The effect of antirheumatic drugs on prostaglandin synthetase from rheumatoid tissue.

  • D. Crook

Student thesis: Doctoral ThesisPhD


The proposal of Vane (1971) that aspirin-like drugs exert their pharmacological actions via inhibition of prostaglandin (PG) biosynthesis is now widely accepted. It was the object of the present work to prepare PG synthetase from human rheumatoid synovial tissue in order to study its basic biochemical properties, and to study the interaction(s) between the enzyme and some of the aspirin-like drugs commonly used in the therapy of the rheumatic diseases. Using a radiometric technique PG synthetase activity was measured in vitro in the microsomal fraction of 31 synovial tissues taken from 27 patients with rheumatoid arthritis. Its biochemical properties and inhibition in vitro by low concentrations of aspirin-like drugs suggested that it did not differ radically from the well-studied enzymes prepared from animal tissues. While the enzyme preparation from patients receiving indo-methacin, naproxen or ibuprofen therapy possessed considerable activity in vitro, preparations from patients receiving aspirin, even in low doses, were incapable of PG synthesis. Aspirin may therefore be unique in being an irreversible inhibitor of the enzyme. A correlation was found to exist between the potency of the aspirin-like drugs as inhibitors of synovial PG synthetase in vitro and their known therapeutic potencies. The significance of interesting anomalies such as salicylic acid is discussed. Studies of the effects of copper and copper aspirin showed interesting quantitative and qualitative effects in vitro which may have therapeutic potential. Studies with human peripheral leucocytes showed that platelets contain a high level of synthetase activity and a comparison of the effects of aspirin and indomethacin, both in vitro and in vivo confirmed the results obtained with synovial preparations. The use of [acetyl-3H] aspirin of high specific activity showed the drug to be capable of acetylating a particulate fraction protein from both platelet and synovial preparations. The possibility that this protein is the cyclo-oxygenase component of the enzyme complex is discussed.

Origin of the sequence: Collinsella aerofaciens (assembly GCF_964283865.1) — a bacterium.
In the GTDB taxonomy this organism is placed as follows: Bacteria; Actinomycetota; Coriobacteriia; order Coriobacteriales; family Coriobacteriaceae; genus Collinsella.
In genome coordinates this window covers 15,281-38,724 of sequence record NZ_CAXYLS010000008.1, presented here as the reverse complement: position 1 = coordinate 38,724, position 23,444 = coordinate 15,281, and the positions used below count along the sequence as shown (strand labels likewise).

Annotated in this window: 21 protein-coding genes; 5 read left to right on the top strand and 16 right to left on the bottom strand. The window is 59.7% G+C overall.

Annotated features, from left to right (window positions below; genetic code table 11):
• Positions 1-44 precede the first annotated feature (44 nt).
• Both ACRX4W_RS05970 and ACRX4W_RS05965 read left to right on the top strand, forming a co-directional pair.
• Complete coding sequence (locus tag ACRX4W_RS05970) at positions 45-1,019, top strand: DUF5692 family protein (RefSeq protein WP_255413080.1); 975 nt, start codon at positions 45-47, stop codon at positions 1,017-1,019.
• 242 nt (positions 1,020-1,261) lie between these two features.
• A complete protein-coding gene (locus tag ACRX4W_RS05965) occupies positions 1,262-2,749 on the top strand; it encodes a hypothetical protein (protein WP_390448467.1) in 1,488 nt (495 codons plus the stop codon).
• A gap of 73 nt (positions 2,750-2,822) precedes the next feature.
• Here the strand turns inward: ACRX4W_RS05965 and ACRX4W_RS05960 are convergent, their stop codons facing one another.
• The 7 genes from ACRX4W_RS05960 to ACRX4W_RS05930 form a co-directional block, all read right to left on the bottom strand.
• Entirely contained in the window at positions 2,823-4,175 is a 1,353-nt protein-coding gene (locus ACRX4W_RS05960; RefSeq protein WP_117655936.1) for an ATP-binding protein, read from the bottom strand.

Date of Award1977
Original languageEnglish
Awarding Institution
  • University of Bath

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